Continue to 5 of 7 below.
05 of 07

Step Back in Time at a 10th-Century Shrine

Kanda Myojin Shrine
Yoshikazu Takada via Flickr
2 Chome-16-2 Sotokanda, Chiyoda-ku, Tōkyō-to 101-0021, Japan
+81 3-3254-0753

Most of the things to do in Akihabara thus far have had a focus on the futuristic or at least the modern, so it might seem counter-intuitive to take a proverbial step back in time. However, visiting the Kanda Myojin Shrine (which dates back to the 10th century) is the perfect addition to a day in Akihabara.

If you're spending a lot of time inside, walking through the shrine's grounds can reinvigorate you, cutting off the noises of the arcade and allowing you to breathe fresher air for at least a short time. More generally, a visit to Kanda Myojin reminds you of a current that flows through all of Japan: no matter how far in the future Japan makes you feel like you're traveler, you're never too far from the past.

06 of 07

Shop for Electronics and Accessories

Japan Akihabara
Yamaguchi Haruyoshi / Contributor /Getty Images
1−1 Kanda Hanaokachō, Chiyoda-ku, Tōkyō-to 101-0028, Japan
+81 3-5209-1010

It might be tempting, given the ubiquity of "Electric Town" as Akihabara's nickname, to assume that this is the Japanese-to-English translation of its name. In fact, Akihabara means "autumn leaf field" when translated into English, which is about as far from the city as you can get in any aspect.

It's not until you step into a few of the shops in Akihabara that you realize the most tangible reason for its nickname: If it has an on/off switch, you can buy it here. Akihabara's most popular goods are, not surprisingly, computers and gaming gadgets, but you can also find appliances, cameras and even toys here, to say nothing of all the peripheral accessories also in great supply at places like Yodobashi Camera Multimedia Akiba and Onoden.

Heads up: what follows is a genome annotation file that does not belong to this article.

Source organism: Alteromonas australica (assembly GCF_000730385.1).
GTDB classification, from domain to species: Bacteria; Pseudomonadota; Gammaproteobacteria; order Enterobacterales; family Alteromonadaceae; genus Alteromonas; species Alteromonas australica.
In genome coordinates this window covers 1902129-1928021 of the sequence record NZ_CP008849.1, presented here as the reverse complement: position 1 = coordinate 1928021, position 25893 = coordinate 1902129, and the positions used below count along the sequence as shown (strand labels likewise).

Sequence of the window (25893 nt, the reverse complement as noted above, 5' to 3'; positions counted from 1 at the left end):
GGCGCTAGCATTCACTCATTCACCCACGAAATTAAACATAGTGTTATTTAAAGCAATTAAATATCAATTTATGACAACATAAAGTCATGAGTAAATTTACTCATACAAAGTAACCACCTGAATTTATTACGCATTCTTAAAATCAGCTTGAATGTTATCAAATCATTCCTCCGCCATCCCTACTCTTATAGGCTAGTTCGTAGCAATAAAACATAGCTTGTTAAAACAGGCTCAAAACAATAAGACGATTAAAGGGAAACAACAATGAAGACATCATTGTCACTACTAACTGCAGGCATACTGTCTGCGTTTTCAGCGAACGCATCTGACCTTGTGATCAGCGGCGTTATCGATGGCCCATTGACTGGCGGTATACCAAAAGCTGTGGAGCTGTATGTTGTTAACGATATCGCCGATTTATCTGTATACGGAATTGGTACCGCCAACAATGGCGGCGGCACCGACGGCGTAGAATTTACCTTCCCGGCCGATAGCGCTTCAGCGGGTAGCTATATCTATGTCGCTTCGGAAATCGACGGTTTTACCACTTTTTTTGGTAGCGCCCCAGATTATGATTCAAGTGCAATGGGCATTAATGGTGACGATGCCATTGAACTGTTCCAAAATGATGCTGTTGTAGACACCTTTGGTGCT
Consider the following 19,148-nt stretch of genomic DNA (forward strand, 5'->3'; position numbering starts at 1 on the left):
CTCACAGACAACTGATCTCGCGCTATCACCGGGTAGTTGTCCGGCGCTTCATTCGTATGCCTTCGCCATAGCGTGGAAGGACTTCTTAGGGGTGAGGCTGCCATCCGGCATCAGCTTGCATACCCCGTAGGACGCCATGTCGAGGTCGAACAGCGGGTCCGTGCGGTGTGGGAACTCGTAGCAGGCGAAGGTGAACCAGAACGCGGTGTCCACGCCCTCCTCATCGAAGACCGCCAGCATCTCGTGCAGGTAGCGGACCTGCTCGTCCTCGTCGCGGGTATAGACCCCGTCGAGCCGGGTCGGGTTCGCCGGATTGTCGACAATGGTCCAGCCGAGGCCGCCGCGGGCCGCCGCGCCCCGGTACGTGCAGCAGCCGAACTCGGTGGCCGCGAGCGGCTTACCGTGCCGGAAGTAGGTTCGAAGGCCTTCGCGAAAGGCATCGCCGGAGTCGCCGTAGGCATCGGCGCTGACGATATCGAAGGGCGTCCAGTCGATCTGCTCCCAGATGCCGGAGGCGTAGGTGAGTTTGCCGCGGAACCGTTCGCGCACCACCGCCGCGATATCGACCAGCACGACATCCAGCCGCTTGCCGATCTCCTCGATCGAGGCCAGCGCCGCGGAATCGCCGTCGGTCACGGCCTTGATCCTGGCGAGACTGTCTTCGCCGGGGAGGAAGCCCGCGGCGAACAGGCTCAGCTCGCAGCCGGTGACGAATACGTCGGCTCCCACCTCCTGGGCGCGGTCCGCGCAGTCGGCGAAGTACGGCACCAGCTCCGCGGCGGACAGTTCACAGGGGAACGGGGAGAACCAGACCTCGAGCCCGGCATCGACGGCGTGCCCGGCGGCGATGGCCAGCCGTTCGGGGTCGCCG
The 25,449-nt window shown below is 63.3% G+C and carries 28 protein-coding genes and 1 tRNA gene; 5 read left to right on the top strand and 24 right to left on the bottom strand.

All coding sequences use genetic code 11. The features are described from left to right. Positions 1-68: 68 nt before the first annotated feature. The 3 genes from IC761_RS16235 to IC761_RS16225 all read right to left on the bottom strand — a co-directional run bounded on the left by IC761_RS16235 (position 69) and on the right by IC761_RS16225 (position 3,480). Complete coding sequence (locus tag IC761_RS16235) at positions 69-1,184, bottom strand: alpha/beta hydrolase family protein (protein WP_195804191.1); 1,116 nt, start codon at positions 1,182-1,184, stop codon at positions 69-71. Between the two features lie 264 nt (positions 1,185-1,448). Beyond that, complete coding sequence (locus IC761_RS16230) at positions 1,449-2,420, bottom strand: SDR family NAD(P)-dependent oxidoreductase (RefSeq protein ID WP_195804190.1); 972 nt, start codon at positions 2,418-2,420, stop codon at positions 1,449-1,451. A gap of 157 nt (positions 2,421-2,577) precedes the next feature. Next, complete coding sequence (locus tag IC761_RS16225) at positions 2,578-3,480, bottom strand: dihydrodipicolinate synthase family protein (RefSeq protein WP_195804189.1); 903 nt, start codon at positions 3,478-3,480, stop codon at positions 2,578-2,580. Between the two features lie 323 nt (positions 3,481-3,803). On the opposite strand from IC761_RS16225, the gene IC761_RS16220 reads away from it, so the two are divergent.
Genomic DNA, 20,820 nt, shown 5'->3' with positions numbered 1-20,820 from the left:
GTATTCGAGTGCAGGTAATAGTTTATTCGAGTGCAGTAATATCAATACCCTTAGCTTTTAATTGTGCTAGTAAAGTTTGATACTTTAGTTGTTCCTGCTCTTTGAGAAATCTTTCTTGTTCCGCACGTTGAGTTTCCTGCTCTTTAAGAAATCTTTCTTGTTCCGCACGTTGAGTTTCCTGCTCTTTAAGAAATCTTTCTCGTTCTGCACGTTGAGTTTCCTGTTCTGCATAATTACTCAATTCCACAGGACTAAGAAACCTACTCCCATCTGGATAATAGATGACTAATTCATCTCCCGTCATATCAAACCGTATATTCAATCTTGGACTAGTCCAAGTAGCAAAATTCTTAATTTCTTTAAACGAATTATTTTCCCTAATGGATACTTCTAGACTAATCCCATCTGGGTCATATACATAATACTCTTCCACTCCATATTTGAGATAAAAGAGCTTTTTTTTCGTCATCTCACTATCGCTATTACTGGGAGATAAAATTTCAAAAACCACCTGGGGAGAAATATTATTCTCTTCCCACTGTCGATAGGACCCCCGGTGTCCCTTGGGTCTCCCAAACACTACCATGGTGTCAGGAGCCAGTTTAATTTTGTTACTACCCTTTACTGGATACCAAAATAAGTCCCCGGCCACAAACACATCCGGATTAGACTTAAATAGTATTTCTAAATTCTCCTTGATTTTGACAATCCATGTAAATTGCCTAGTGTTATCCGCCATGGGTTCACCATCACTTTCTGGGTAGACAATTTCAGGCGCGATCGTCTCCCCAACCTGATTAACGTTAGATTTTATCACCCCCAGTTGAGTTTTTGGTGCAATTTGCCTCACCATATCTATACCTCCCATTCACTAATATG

07 of 07

Practice Your Night Photography Skills

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Accessories such as remotes and tripods are essential if you want to properly photograph Akibahara at its most photogenic time—after nightfall, of course. When else would you expect Tokyo's "Electric Town" to truly shine?

You'll be in good company, as Akihabara attracts photographers professional and amateur from distant lands as well as from right in Tokyo. Just in case you don't meet someone who speaks good English, keep the following tips in mind.

Once you put your camera on its tripod and turn on remote control of its shutter, you'll need to adjust the settings, starting with focal length, which also known as aperture. For photographing neon lights at night, the largest aperture you'll want to use is f/8; any larger (say, f/5.6 or even f/7.) and all the lights in your pictures will have a tendency to look shallow and blown out. 

As far as ISO and shutter speed are concerned, these are a matter of personal preference, but you'll need to adjust them correspondingly based on your camera's light meter. Note that if you want people in your shots not to look blurred, you'll need to use a high ISO (most likely greater than 1000) and a shutter speed of 1/200th of a second or faster. You should also remember that higher ISO settings result in grainier image quality, even with high-end full-frame DSLRs.

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The Most Amazing Things to Do in Akihabara, Tokyo